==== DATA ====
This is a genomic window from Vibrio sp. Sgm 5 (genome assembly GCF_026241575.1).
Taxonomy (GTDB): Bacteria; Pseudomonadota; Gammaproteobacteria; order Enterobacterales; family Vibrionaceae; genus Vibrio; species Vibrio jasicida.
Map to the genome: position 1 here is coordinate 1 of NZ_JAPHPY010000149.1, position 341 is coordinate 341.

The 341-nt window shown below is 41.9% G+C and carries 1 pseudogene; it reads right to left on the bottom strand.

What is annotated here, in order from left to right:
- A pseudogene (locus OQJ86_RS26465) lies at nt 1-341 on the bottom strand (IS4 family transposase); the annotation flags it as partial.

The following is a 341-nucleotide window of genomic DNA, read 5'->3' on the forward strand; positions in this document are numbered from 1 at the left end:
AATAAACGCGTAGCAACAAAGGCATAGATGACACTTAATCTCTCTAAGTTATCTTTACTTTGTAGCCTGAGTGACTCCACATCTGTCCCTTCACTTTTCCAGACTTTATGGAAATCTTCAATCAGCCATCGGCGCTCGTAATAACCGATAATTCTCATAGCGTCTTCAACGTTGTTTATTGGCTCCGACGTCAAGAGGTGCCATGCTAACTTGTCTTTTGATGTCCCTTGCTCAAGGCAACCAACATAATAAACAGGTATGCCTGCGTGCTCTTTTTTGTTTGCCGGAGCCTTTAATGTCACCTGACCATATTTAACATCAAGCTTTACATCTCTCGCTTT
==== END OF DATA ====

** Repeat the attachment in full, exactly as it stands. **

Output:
This is a genomic window from Vibrio sp. Sgm 5 (genome assembly GCF_026241575.1).
Taxonomy (GTDB): Bacteria; Pseudomonadota; Gammaproteobacteria; order Enterobacterales; family Vibrionaceae; genus Vibrio; species Vibrio jasicida.
Map to the genome: position 1 here is coordinate 1 of NZ_JAPHPY010000149.1, position 341 is coordinate 341.

The 341-nt window shown below is 41.9% G+C and carries 1 pseudogene; it reads right to left on the bottom strand.

What is annotated here, in order from left to right:
- A pseudogene (locus OQJ86_RS26465) lies at nt 1-341 on the bottom strand (IS4 family transposase); the annotation flags it as partial.

The following is a 341-nucleotide window of genomic DNA, read 5'->3' on the forward strand; positions in this document are numbered from 1 at the left end:
AATAAACGCGTAGCAACAAAGGCATAGATGACACTTAATCTCTCTAAGTTATCTTTACTTTGTAGCCTGAGTGACTCCACATCTGTCCCTTCACTTTTCCAGACTTTATGGAAATCTTCAATCAGCCATCGGCGCTCGTAATAACCGATAATTCTCATAGCGTCTTCAACGTTGTTTATTGGCTCCGACGTCAAGAGGTGCCATGCTAACTTGTCTTTTGATGTCCCTTGCTCAAGGCAACCAACATAATAAACAGGTATGCCTGCGTGCTCTTTTTTGTTTGCCGGAGCCTTTAATGTCACCTGACCATATTTAACATCAAGCTTTACATCTCTCGCTTT